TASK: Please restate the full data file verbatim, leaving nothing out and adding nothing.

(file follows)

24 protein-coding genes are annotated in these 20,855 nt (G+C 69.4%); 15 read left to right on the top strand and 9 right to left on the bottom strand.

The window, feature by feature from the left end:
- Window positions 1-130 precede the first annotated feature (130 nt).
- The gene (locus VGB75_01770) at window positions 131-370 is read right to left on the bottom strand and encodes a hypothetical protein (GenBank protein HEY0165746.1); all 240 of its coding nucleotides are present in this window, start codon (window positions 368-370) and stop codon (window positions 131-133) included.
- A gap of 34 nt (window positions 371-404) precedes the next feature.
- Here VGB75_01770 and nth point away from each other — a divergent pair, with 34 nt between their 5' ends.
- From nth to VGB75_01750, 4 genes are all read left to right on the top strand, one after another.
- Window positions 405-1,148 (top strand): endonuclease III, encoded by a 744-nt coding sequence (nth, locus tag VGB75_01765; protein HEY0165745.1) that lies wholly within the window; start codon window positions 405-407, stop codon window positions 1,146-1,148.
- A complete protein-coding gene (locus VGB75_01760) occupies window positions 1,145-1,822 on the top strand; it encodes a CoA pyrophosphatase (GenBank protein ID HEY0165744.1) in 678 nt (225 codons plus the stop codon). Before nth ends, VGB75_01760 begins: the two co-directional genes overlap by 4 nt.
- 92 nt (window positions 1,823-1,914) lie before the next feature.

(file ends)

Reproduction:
24 protein-coding genes are annotated in these 20,855 nt (G+C 69.4%); 15 read left to right on the top strand and 9 right to left on the bottom strand.

The window, feature by feature from the left end:
- Window positions 1-130 precede the first annotated feature (130 nt).
- The gene (locus VGB75_01770) at window positions 131-370 is read right to left on the bottom strand and encodes a hypothetical protein (GenBank protein HEY0165746.1); all 240 of its coding nucleotides are present in this window, start codon (window positions 368-370) and stop codon (window positions 131-133) included.
- A gap of 34 nt (window positions 371-404) precedes the next feature.
- Here VGB75_01770 and nth point away from each other — a divergent pair, with 34 nt between their 5' ends.
- From nth to VGB75_01750, 4 genes are all read left to right on the top strand, one after another.
- Window positions 405-1,148 (top strand): endonuclease III, encoded by a 744-nt coding sequence (nth, locus tag VGB75_01765; protein HEY0165745.1) that lies wholly within the window; start codon window positions 405-407, stop codon window positions 1,146-1,148.
- A complete protein-coding gene (locus VGB75_01760) occupies window positions 1,145-1,822 on the top strand; it encodes a CoA pyrophosphatase (GenBank protein ID HEY0165744.1) in 678 nt (225 codons plus the stop codon). Before nth ends, VGB75_01760 begins: the two co-directional genes overlap by 4 nt.
- 92 nt (window positions 1,823-1,914) lie before the next feature.